To make the most out of the shape and space, it is configured for vertical GPU mounting of multiple connected GPUs. There is also a total of nine hard drive slots, six 3.5” or 2.5”s in the cage on the exterior, two 2.5”s on the interior, and one 5.25” at the bottom front.

There’s a ton of room to show off a custom liquid cooling configuration, including dual loop setups. It also has the largest radiator mounts of any case on this list, with space for up to two 560mm radiators. The case also includes two case fans, which are designed to pull air up from the bottom, maximizing the cooling potential of the vertical configuration.

Sadly, there are no RGB components in the case itself. Also, the I/O panel has four USB slots, though none of them are USB-C, and the standard headphone and mic jack. The case is available in both black and white.

Construction-wise, the case is all steel and tempered glass and is fully modular. Everything down to the frame can be removed and replaced. The legs give it plenty of clearance off the desk or floor, and their tapered design makes this case look a little unsteady, but they are perfectly secure.

To sum things up, the Thermaltake Tower 900 is an excellent option when it comes to large PC cases with display potential. With lots of room inside, high-quality construction, and affordable price, you’ll be hard-pressed to find anything better (or bigger) in this price range. It’s going to require a bit more space and planning than some of the others on this list but it’ll be well worth it when everything is up on display.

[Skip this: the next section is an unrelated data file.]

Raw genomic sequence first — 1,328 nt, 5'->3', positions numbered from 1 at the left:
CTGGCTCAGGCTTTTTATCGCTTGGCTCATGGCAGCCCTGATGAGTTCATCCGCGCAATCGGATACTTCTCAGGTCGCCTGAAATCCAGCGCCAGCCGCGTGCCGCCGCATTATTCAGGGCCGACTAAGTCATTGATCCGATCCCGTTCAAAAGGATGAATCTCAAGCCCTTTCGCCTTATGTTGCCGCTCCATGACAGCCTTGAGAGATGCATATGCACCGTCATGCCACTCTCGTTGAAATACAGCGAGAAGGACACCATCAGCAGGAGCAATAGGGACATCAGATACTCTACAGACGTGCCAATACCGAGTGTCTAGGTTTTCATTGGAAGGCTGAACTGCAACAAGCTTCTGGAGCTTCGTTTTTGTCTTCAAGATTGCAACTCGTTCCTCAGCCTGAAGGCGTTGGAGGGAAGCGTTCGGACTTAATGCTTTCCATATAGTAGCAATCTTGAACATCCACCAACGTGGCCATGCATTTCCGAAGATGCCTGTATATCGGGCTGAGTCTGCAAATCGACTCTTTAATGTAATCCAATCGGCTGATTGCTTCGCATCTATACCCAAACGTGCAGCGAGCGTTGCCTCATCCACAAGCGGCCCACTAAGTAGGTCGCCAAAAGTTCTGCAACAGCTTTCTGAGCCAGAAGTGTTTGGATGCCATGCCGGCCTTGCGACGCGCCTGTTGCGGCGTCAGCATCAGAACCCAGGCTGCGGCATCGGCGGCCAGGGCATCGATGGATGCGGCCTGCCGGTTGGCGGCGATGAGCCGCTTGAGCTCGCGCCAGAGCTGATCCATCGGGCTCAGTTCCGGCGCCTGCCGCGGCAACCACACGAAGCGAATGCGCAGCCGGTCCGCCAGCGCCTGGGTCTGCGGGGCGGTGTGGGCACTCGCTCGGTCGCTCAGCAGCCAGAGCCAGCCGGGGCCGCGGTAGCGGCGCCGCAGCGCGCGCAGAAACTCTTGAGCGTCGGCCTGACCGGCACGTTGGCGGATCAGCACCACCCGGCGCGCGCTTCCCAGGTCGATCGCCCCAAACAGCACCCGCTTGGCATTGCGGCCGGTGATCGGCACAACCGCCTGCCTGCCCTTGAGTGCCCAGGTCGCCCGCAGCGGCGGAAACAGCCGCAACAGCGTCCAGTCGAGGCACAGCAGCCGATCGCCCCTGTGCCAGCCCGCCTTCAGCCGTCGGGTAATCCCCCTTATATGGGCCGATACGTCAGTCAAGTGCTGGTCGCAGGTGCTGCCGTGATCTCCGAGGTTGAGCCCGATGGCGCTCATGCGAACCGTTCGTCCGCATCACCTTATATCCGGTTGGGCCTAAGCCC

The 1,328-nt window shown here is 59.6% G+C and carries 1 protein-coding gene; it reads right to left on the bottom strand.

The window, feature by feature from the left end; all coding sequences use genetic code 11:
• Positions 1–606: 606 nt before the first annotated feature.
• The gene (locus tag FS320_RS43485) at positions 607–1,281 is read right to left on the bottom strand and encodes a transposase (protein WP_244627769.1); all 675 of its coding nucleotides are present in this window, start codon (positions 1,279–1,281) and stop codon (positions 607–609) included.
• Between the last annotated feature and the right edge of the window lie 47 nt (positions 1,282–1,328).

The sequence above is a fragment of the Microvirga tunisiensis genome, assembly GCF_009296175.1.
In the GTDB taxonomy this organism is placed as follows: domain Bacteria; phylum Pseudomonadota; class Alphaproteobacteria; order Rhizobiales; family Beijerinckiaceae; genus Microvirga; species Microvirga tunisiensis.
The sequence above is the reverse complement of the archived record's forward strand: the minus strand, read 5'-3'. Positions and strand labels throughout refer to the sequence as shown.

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6. Thermaltake AH T600

Form Factor: Full Tower | Motherboard Support: Mini ITX, Micro ATX, ATX, E-ATX | Drive Bays: 3x 2.5” or 2x 3.5” (accessible) | Radiator Support: Up to 480 mm | Pre-installed Fans: None | Dimensions (H x W x D): 628 x 337 x 763 mm | Weight: 20.6 kg / 45.5 lb | I/O Ports: 1x USB 3.1 type-C, 2x USB 3.0, 1x USB 2.0, HD Audio

Thermaltake AH T600REASONS TO BUY

  • Striking design
  • Solid build quality
  • Plenty of airflow and ventilation
  • Room for custom liquid cooling
  • Easy access to the interior
  • Available in three color options

REASONS TO AVOID

  • Not as much storage space
  • The open case can make it easier for dust and particles to get inside
  • Takes up more space than similar capacity cases

Our Rating:   9.6/10

If the first entry from Thermaltake looked too much like an IT cart, then this case seems to have corrected hard in the opposite direction. It calls itself a “helicopter style” case, though we would have also accepted “Doom Marine helmet” or “Avatar Omnimech.” It’s one of the most stylized cases you can get this year, though it’s probably not going to be for everyone.

The total dimensions of the case are 645mm (25.4 inches) long, 365mm (14.4 inches) wide, and 765mm (30.1 inches) tall. If this were a cube it would be easily one of the biggest, if not the biggest commercially available case. Some angles intersect that, and some of it is outcropping caused by the design so it’s not quite as large as the raw dimensions make it sound.